'Woman Laughing Alone With Salad' Has Decided to Lean In

"Woman" is the most commonly searched term on Getty. The agency is trying to use that fact as a force for good.
More
Unclothed Woman With Fruit Salad, Digital Photograph, 21st century. (Shutterstock/jayfish)

Stock photography, by its nature, traffics in cliches. The inventory of photos on sites like Getty and Shutterstock and iStockphoto exists to illustrate as wide a collection of stories as possible; the production incentives, for photographers and agencies alike, err toward mass appeal. As a result: We, as the images' end-users, get treated to collections like Women Laughing Alone With Salad. And Ladies Lounging (Uncomfortably) With Laptops. And Woman on Verge of Crushing Man With Shoe. Etc. The "woman" in many of these series is often clothed in a power suit and/or stilettos and/or nothing at all; in affect, she often seems sultry and/or angry and/or confused. 

Stock photography and feminism, in other words, have traditionally been rather uncomfortable bedfellows. "If this is how feminism looks to the world," New York magazine recently put it, "maybe what a woman really needs is a stock agency of one's own."

Clothed Woman With Robot, Digital Photograph, 21st Century. (Peter Cade/Iconica/Getty Images)

Today, Getty is introducing a version of that agency: the "Lean In Collection," a series of 2,500 lady-images that substitute salad and stilettos for more positive props. The gallery, Mashable reports, will include a mixture of existing, Lean In-approved stock photos and new ones shot with a feminist mission in mind. It "includes positive images of women, families and even men." And it pays attention not only to clothing, but also to things like posture—and diversity. 

Getty says it will add new images to the gallery each month. And while it's an open question how much change can be effected by the collection—whose images, after all, will be incorporated into stock photography's stiletto-saladed stew—it's a start. And, Getty says, it's a start that will be capitalizing on an existing trend. "Woman" is the most commonly searched term on its site, the agency says. In 2007, its top-selling return for that query was a woman sprawled on a bed, ostensibly naked under a sheet. Today, on the other hand, Getty's top-seller shows a woman riding a train, looking optimistically into the distance. She is fully clothed.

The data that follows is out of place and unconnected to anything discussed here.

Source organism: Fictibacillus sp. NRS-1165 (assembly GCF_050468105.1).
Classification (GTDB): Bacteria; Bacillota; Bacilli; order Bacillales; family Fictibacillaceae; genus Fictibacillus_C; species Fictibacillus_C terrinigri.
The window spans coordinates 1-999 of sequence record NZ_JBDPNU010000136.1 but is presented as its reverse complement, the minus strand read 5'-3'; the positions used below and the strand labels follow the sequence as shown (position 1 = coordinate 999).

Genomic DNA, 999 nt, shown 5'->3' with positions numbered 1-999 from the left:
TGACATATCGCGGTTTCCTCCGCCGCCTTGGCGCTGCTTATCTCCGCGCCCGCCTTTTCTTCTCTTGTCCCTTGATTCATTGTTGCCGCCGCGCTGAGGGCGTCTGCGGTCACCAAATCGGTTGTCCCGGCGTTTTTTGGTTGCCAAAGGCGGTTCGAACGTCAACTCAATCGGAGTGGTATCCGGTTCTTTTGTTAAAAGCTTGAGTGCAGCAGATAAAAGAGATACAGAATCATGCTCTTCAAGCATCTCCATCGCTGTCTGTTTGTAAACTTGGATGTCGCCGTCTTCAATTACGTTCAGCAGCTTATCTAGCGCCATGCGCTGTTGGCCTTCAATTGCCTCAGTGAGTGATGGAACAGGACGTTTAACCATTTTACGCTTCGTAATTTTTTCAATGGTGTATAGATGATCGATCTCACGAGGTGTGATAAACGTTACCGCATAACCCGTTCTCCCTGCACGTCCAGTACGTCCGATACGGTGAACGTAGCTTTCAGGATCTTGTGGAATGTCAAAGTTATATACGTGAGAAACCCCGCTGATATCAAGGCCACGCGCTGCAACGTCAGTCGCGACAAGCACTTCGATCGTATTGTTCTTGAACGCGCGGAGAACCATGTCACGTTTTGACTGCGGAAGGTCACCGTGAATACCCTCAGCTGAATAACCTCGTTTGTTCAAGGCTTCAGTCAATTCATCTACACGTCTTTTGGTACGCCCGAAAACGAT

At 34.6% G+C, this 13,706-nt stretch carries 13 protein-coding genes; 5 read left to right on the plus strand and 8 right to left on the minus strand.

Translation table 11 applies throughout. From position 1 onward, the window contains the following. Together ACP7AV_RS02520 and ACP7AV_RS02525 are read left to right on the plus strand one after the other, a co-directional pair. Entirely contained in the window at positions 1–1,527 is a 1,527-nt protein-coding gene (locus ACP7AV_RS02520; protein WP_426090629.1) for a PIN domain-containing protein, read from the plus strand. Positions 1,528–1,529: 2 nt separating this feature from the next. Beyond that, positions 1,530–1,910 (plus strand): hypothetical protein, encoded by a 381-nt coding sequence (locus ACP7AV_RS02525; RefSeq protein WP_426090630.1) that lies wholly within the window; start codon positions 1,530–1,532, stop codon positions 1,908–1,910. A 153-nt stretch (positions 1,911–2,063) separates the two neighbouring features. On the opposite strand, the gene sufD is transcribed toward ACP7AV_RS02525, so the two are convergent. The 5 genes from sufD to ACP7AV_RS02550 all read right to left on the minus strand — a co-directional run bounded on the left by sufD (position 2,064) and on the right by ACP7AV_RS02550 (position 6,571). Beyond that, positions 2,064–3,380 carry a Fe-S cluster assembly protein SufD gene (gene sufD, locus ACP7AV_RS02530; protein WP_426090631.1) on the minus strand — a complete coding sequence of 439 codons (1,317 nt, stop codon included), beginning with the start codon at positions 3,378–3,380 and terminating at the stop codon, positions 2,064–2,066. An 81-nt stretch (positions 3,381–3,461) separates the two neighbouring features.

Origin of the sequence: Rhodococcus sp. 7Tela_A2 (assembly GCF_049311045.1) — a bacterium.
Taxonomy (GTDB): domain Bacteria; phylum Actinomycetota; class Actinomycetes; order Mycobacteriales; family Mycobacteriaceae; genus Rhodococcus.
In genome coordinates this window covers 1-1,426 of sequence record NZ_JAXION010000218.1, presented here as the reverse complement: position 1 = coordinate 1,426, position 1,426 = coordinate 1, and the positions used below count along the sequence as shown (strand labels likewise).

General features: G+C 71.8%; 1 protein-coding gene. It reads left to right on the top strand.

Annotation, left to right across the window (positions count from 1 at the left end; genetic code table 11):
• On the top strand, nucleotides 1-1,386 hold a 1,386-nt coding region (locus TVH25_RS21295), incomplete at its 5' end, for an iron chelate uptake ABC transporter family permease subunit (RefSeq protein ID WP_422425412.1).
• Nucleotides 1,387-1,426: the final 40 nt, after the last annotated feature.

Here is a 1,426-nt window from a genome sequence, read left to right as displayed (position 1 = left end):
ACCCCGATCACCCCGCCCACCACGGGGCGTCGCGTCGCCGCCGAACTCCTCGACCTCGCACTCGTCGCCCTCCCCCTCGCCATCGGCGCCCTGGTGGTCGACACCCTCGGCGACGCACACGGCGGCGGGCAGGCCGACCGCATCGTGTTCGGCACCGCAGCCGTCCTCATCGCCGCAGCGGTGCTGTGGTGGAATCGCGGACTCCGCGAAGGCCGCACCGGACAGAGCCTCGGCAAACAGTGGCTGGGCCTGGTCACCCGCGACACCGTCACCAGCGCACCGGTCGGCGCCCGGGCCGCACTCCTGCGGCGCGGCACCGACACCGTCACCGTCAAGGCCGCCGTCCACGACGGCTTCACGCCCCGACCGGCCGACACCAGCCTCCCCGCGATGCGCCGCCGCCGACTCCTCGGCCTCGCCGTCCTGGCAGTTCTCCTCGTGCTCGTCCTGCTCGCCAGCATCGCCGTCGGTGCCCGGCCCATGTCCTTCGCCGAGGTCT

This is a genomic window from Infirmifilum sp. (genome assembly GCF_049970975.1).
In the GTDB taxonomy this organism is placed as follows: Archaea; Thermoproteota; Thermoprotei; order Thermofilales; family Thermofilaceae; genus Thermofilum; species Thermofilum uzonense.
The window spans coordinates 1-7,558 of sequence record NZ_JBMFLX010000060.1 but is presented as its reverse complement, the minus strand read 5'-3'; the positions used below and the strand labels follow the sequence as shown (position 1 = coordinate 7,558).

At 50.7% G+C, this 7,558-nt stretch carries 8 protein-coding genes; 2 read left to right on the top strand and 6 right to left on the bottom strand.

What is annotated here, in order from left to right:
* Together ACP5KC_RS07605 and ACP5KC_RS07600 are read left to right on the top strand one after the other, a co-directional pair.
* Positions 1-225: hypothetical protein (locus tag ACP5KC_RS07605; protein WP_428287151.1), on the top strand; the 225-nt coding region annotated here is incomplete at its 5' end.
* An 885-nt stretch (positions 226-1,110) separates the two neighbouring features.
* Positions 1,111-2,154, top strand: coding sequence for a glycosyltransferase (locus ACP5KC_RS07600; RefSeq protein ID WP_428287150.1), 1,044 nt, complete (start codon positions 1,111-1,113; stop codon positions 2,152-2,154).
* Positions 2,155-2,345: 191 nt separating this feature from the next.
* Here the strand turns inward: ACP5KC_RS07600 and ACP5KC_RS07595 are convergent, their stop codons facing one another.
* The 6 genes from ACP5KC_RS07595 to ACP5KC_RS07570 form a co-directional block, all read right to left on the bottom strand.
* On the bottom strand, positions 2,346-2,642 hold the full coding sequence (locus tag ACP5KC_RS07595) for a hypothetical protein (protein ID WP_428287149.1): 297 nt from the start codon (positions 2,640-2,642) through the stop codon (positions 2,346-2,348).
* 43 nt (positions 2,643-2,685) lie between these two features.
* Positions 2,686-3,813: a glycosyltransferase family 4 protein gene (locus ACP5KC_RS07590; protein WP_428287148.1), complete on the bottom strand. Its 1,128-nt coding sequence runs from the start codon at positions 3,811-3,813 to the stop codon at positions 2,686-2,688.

Jump to comments
Presented by

Megan Garber is a staff writer at The Atlantic. She was formerly an assistant editor at the Nieman Journalism Lab, where she wrote about innovations in the media.

Get Today's Top Stories in Your Inbox (preview)

The Time JFK Called the Air Force to Complain About a 'Silly Bastard'

51 years ago, President John F. Kennedy made a very angry phone call.


Elsewhere on the web

Join the Discussion

After you comment, click Post. If you’re not already logged in you will be asked to log in or register. blog comments powered by Disqus

Video

Adventures in Legal Weed

Colorado is now well into its first year as the first state to legalize recreational marijuana. How's it going? James Hamblin visits Aspen.

Video

What Makes a Story Great?

The storytellers behind House of CardsandThis American Life reflect on the creative process.

Video

Tracing Sriracha's Origin to Thailand

Ever wonder how the wildly popular hot sauce got its name? It all started in Si Racha.

Video

Where Confiscated Wildlife Ends Up

A government facility outside of Denver houses more than a million products of the illegal wildlife trade, from tigers and bears to bald eagles.

Video

Is Wine Healthy?

James Hamblin prepares to impress his date with knowledge about the health benefits of wine.

Video

The World's Largest Balloon Festival

Nine days, more than 700 balloons, and a whole lot of hot air

Writers

Up
Down

More in Technology

Just In